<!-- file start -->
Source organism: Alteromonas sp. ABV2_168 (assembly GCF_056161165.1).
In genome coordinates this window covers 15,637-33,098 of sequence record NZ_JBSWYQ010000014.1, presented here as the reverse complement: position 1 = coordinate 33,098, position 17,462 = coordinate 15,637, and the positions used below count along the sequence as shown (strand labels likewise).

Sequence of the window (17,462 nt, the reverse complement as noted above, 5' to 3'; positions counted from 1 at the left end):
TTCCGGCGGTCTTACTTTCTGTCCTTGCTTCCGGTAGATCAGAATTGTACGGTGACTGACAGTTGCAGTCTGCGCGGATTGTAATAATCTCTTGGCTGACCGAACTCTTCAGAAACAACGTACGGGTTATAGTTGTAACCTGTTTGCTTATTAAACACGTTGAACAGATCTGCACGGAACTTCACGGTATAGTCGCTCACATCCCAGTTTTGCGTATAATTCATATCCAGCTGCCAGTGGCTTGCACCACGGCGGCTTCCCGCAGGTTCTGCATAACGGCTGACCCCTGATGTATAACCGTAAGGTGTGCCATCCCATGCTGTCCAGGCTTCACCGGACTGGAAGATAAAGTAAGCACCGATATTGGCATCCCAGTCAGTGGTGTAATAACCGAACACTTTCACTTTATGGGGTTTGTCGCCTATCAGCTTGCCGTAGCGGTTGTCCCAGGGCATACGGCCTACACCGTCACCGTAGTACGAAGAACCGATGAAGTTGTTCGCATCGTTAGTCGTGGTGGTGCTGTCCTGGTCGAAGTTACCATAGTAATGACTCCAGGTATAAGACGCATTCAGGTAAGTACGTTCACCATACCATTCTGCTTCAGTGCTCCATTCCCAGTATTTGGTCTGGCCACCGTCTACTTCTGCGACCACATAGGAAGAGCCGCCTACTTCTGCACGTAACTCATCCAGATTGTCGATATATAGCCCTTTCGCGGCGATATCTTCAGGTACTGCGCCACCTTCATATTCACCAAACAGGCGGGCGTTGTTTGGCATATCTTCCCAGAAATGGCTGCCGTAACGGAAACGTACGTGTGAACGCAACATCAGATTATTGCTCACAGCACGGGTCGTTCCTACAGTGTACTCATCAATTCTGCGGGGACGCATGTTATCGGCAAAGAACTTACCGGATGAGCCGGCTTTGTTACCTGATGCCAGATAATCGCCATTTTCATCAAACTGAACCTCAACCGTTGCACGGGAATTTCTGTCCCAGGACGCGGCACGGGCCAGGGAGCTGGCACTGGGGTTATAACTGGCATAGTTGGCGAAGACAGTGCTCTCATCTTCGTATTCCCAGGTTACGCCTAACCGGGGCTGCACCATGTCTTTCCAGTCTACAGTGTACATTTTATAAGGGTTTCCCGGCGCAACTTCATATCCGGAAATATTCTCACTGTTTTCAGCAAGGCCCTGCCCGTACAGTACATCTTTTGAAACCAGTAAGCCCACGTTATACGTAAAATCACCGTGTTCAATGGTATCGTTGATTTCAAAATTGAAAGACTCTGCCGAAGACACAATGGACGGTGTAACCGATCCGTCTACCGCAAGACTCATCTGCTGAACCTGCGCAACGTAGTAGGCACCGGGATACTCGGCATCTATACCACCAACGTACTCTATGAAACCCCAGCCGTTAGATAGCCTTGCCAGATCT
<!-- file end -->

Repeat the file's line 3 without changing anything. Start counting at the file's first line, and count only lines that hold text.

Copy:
Sequence of the window (17,462 nt, the reverse complement as noted above, 5' to 3'; positions counted from 1 at the left end):